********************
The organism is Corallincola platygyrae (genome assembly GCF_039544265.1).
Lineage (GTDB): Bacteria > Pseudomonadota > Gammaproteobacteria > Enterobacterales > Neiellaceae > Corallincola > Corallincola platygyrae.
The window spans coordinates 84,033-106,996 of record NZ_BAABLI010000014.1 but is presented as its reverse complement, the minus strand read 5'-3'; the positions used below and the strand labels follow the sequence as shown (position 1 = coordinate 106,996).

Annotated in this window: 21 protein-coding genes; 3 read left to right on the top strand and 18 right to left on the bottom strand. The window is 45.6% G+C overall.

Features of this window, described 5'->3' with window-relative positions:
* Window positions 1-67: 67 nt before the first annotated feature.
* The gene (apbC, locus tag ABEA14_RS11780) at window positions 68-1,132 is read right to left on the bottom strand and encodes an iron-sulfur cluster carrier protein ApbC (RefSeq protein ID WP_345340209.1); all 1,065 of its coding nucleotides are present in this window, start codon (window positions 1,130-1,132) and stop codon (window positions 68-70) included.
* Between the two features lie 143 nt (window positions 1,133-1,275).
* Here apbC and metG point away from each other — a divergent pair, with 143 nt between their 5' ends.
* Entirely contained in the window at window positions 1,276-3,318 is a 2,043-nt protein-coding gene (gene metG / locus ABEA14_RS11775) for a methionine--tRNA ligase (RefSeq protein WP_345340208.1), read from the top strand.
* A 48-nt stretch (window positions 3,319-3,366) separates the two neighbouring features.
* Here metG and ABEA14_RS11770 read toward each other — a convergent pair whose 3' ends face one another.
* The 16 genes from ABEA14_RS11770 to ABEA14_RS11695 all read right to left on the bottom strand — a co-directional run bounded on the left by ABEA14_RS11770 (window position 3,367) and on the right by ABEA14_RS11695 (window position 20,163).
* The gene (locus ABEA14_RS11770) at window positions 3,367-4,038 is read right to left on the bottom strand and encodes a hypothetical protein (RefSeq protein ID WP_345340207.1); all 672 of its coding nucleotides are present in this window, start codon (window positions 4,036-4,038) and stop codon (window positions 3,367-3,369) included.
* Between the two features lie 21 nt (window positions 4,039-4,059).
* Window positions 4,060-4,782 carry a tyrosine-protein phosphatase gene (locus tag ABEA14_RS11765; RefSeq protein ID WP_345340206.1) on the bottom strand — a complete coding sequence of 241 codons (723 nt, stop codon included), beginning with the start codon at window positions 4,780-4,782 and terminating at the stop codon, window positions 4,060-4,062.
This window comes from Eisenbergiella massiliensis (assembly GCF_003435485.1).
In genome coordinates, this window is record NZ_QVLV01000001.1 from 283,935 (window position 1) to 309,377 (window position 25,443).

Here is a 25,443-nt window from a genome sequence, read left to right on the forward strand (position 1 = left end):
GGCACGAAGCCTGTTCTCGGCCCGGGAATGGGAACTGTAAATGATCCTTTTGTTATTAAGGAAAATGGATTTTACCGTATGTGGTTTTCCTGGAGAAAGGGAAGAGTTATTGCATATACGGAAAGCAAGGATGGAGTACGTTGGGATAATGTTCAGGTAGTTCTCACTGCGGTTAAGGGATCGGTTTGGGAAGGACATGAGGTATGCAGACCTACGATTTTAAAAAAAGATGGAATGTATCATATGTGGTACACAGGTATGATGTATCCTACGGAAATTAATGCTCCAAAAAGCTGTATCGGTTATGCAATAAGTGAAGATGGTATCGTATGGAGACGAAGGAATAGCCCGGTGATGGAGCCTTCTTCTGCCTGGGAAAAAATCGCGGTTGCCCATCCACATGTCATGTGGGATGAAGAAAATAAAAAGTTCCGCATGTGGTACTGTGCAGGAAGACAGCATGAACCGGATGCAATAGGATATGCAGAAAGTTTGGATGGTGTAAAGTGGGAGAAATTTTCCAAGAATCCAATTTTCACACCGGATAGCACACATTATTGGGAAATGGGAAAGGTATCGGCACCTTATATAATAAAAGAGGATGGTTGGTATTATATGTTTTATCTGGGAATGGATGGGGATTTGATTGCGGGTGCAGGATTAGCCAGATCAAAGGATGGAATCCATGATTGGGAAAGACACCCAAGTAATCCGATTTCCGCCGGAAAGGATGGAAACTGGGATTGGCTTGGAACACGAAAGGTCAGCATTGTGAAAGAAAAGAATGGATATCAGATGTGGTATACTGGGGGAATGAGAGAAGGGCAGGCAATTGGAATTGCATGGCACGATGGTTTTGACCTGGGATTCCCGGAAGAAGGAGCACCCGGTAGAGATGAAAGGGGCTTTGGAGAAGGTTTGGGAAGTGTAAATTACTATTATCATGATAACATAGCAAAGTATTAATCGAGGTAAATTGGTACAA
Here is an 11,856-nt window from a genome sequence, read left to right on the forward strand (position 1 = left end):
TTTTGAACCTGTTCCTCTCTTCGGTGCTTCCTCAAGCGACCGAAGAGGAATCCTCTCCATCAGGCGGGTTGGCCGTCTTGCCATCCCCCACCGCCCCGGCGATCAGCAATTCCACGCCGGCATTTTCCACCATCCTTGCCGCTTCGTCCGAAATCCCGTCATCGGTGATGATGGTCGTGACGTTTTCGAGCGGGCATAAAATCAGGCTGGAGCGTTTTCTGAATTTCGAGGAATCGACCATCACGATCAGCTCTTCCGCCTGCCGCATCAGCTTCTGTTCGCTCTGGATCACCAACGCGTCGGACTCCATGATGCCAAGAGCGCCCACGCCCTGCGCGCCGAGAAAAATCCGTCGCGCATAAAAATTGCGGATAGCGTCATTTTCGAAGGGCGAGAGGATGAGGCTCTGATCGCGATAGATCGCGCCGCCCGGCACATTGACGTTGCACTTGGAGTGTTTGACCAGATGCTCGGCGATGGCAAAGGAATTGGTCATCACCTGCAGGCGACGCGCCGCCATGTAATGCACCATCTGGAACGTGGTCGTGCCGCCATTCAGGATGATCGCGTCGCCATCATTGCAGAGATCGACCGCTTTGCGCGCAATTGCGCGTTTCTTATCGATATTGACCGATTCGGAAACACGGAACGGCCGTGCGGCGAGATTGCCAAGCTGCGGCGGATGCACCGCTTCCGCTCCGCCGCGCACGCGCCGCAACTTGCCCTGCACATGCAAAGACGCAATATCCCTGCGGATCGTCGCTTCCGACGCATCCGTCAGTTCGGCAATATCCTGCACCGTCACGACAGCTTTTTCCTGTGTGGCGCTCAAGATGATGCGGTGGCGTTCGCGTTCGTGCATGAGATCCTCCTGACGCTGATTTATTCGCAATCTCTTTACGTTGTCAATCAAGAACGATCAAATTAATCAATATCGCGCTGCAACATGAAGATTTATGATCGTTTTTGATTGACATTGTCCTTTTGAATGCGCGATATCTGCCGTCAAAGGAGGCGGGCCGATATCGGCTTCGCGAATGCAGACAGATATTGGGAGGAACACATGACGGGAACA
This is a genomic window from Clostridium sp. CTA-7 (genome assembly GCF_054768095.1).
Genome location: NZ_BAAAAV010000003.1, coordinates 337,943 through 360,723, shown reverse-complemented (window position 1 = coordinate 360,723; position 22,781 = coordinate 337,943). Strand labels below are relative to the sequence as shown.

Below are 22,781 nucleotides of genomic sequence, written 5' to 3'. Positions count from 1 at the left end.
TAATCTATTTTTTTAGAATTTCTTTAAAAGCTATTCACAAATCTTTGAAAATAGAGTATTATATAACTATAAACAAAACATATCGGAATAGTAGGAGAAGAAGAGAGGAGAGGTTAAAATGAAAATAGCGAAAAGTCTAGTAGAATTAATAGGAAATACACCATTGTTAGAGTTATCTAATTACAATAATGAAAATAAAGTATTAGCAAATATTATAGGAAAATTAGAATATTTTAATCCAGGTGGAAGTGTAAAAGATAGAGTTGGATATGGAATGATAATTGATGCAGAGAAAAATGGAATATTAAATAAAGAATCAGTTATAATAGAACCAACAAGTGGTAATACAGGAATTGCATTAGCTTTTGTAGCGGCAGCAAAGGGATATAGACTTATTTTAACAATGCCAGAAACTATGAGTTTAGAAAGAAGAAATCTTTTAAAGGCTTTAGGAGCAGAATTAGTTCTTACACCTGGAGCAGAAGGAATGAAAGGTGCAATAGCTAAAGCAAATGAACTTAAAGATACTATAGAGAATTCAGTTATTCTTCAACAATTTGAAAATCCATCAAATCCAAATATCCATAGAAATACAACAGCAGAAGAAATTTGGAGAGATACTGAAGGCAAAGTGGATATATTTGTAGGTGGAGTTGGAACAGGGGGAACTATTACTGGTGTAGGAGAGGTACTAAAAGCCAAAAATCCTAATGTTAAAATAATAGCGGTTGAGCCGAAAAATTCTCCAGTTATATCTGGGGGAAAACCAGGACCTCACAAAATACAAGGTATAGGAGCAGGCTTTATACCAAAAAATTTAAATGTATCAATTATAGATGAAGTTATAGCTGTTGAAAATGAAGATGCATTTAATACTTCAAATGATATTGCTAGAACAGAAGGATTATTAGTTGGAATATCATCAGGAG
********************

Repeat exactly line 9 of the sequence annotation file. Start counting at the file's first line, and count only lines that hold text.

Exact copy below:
* Here apbC and metG point away from each other — a divergent pair, with 143 nt between their 5' ends.